Filaments for 3D printing usually come with two diameter options: 1.75 mm and 3 mm (or 2.85 mm). Filaments also come in different spool sizes. The most common sizes you will find on 3D printing supply sites are 500 g, 750 g, 1 kg, 2 kg, and 3 kg.
One of the best things about FDM 3D printers is that they can work with a vast selection of filaments, including the following:
- Flexible (TPU, TPE)
- Filled (woodfill, bronzefill, etc.)
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Post-processing is the final stage of 3D printing. Some common post-processing considerations are listed below, but you may find that not all of them or required or you may need something that is not listed:
- Support Removal: After printing, the support material must be removed. After removal, marks or indentations from the supports will likely be visible on the printed part.
- Sanding: To remove support marks or smooth jagged edges from mis-aligned layers, the part can be sanded with varying grades of sandpaper to produce a smooth finish.
- Painting: This one is self-explanatory; if you are printing models, it is likely that you will want them to have certain colors, patterns, or details. Painting can also be beneficial for sealing parts and models.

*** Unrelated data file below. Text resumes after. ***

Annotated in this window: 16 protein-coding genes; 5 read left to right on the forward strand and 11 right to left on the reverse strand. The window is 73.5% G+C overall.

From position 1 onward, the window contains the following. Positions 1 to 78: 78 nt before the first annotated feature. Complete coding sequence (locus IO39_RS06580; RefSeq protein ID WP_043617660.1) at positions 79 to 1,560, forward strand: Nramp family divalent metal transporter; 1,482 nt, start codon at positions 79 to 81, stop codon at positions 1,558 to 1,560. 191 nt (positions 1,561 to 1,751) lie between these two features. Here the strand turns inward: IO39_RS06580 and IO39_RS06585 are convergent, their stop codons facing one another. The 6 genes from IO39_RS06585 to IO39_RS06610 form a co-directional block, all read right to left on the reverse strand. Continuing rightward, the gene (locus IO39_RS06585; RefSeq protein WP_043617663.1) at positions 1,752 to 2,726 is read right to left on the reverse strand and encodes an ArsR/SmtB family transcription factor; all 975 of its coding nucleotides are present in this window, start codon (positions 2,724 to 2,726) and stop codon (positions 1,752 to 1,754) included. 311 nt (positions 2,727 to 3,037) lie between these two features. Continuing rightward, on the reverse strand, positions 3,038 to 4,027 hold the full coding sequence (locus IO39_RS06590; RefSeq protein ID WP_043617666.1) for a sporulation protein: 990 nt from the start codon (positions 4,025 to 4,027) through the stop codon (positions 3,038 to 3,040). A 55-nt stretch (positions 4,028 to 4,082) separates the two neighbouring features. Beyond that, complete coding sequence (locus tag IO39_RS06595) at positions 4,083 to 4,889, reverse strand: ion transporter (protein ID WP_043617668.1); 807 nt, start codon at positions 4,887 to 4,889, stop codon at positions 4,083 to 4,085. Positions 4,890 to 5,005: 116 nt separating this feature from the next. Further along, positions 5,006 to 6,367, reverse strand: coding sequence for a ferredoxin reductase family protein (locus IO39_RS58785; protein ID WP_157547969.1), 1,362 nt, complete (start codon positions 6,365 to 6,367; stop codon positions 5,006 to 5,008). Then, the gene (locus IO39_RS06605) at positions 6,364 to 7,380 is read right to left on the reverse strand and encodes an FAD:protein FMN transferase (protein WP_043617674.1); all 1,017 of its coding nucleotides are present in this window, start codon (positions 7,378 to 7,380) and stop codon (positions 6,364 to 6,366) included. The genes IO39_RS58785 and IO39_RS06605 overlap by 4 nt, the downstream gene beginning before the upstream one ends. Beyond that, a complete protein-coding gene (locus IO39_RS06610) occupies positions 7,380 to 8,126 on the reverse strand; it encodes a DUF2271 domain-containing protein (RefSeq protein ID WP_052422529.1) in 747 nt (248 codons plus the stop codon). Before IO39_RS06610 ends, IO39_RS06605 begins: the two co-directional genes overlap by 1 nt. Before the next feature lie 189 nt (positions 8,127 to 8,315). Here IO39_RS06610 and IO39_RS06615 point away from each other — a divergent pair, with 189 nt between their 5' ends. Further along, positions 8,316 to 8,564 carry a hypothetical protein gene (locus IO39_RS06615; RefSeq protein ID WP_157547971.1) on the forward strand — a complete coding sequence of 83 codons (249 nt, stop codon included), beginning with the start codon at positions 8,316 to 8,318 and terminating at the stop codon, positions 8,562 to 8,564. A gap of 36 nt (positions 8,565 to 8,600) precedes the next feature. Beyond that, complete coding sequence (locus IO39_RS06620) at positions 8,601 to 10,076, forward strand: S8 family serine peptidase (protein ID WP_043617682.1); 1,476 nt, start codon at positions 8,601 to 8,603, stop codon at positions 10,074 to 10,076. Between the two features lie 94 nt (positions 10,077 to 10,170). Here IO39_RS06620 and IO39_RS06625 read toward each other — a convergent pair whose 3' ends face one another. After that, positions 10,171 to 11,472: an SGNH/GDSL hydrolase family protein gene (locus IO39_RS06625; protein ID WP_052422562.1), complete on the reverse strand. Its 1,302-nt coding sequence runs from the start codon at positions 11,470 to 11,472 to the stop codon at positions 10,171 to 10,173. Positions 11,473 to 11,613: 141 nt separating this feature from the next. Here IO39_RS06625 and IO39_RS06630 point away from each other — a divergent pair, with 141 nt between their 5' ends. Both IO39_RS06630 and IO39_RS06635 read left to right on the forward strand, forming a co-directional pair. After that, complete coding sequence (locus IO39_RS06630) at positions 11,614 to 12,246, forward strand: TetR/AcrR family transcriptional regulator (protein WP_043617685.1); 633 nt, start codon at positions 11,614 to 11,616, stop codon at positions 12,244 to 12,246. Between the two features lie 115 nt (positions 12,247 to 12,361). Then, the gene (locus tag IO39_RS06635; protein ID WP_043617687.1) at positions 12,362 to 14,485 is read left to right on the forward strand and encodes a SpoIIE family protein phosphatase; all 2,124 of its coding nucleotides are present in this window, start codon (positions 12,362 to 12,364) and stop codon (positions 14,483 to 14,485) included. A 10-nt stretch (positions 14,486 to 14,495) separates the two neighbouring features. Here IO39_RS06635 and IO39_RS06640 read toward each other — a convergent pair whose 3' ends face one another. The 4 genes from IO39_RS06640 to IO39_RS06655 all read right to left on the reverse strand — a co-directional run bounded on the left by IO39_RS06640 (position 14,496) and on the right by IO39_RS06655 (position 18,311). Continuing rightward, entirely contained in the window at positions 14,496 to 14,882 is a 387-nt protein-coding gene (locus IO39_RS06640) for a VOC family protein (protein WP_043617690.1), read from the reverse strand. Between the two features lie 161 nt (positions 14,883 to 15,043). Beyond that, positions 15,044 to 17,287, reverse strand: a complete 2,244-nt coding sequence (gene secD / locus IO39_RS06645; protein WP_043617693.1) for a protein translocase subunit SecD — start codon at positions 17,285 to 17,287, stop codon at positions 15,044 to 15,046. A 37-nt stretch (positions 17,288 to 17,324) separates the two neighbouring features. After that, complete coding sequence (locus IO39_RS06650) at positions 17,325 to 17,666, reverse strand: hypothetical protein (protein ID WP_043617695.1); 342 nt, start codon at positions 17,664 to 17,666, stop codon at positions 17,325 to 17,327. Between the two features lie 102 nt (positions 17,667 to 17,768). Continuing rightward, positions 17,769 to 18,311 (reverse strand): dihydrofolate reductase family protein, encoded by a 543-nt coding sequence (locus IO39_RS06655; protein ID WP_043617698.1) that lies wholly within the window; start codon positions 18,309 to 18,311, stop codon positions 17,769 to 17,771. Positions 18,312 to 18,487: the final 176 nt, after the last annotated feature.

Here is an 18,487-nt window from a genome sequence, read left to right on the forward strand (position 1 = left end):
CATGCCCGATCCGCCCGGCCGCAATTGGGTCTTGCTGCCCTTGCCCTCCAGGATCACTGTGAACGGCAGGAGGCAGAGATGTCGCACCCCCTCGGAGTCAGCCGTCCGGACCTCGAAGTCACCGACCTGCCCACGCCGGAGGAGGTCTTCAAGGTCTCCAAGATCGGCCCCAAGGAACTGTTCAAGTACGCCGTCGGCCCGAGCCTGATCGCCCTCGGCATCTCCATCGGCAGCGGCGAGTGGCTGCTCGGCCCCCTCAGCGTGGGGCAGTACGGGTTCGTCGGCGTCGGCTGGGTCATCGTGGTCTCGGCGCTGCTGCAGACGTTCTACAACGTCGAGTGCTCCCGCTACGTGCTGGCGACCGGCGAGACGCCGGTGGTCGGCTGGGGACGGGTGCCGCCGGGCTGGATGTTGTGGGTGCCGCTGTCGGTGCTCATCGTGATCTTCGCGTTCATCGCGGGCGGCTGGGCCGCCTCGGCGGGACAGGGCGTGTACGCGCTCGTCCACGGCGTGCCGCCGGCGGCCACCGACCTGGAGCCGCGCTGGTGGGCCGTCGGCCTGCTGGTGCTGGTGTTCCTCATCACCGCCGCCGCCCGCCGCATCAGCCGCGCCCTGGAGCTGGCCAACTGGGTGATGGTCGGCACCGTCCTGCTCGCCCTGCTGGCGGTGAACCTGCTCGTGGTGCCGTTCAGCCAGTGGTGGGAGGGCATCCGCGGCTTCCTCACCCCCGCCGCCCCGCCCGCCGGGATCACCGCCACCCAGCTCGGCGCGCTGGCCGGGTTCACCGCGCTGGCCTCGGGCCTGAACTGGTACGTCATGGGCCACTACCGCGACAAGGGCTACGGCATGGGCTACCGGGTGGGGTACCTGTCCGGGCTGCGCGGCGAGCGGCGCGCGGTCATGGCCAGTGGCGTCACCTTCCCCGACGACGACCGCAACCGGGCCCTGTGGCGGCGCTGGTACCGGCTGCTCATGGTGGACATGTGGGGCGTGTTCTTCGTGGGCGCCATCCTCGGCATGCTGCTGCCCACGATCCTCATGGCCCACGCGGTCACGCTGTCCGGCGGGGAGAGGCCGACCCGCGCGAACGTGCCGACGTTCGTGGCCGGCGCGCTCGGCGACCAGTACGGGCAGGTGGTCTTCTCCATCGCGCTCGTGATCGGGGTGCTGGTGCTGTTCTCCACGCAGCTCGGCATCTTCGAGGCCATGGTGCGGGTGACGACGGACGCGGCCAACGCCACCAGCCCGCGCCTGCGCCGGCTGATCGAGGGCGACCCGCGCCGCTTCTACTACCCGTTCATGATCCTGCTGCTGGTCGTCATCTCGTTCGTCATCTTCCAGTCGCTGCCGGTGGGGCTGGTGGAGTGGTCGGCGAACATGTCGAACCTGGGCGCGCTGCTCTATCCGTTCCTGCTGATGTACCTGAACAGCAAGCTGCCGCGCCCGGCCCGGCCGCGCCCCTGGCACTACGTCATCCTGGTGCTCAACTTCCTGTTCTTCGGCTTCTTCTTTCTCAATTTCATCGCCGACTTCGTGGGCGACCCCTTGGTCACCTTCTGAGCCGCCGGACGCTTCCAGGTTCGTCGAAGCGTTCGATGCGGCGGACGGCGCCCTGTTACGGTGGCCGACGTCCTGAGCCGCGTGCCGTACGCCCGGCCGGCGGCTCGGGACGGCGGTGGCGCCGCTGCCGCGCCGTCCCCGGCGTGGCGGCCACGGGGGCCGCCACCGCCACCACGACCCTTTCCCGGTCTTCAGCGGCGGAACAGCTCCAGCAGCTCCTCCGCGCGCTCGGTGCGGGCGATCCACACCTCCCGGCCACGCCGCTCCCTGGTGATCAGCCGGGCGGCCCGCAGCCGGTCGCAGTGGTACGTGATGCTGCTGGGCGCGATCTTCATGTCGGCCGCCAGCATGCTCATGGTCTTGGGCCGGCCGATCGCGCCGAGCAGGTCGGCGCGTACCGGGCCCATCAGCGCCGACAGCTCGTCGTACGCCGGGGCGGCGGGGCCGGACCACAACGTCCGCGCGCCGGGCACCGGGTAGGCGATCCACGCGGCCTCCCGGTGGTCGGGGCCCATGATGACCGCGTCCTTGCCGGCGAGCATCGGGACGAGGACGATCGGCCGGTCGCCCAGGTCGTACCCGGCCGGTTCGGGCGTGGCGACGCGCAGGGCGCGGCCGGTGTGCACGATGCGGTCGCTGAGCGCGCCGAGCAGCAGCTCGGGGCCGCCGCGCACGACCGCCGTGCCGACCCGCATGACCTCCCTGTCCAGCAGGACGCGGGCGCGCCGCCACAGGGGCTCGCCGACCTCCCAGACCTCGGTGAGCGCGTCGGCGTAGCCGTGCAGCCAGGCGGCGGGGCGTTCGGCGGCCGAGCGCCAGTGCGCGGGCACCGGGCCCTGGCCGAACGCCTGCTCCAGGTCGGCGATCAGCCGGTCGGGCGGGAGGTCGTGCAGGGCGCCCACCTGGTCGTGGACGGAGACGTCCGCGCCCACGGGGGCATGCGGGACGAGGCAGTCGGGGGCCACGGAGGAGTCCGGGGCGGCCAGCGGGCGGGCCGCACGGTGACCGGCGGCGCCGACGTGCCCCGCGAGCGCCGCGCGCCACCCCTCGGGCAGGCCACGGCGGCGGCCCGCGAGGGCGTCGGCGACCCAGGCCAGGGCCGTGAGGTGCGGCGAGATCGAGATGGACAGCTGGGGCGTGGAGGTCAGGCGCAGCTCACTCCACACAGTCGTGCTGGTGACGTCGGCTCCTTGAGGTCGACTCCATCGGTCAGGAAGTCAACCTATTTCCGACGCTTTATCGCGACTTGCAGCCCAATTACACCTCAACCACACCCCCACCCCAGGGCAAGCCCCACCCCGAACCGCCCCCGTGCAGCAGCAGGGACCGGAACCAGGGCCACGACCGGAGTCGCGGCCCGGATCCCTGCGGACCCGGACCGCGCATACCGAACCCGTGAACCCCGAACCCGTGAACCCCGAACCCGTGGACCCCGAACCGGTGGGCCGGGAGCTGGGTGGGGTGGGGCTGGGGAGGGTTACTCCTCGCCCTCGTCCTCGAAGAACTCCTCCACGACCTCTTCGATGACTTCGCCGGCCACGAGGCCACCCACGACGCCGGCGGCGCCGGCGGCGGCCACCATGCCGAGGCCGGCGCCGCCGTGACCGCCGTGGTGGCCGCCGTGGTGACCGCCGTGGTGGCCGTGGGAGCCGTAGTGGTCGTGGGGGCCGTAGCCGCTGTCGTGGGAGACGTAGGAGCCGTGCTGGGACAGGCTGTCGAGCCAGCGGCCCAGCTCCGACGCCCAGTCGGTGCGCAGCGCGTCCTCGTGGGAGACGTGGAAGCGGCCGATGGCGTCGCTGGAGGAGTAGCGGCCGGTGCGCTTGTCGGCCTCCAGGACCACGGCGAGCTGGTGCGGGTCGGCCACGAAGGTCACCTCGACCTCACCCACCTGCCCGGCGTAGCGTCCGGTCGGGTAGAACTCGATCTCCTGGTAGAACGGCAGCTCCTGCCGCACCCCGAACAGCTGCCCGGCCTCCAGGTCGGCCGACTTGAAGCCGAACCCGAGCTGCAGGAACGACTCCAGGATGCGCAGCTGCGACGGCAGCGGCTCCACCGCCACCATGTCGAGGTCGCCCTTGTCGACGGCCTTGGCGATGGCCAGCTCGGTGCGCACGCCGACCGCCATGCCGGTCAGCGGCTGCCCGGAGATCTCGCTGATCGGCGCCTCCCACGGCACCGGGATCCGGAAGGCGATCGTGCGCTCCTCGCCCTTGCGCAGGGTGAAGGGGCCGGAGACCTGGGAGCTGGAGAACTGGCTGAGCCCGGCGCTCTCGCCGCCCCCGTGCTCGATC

- Polishing/Smoothing: Epoxy coating is frequently used to smooth and seal the surface of a printed part. Specific filaments like ABS have dedicated processes like vapor smoothing for achieving a smooth surface finish.
- Welding/Gluing: If you want to assemble a large 3D model or part that your printer was not able to print as a single piece, you can print the part in two pieces and later join the two.
The following issues are some of the most common that you will face as a beginner 3D print maker. Obviously, these are not detailed troubleshooting guides, but being able to identify your issue is the first step to solving it and ensuring it does not happen again.
- Warping: Occurs due to temperature differences during the fabrication process, either in the filament or on the platform.
- Stringing: Caused by incorrect tuning, temperature, or retraction settings; may also be associated with specific types of filament.
- Nozzle Jams: Occurs when filament is stuck in the extruder nozzle and can be caused by low filament quality, poor temperature regulation, or filament type.
- Layer Shifting: Can be caused by a slight wobble in the Z-axis or overly high printing speed.
- Under-extrusion: Occurs when filament is inconsistently or poorly extruded, resulting in gaps or thin layers in the print.
- Over-extrusion: Occurs when too much filament is extruded, resulting in layer drooping and unsightly prints.
Maintaining your 3D printer
It is always a good idea to wipe the print bed with a cotton wipe after printing. If scuff marks or glue residue remains on the print bed, clean it with a damp kitchen sponge and soap.
Before printing, wipe down your nozzle with a cotton pad to remove excess dried filament from previous prints.
Stray Filament Collection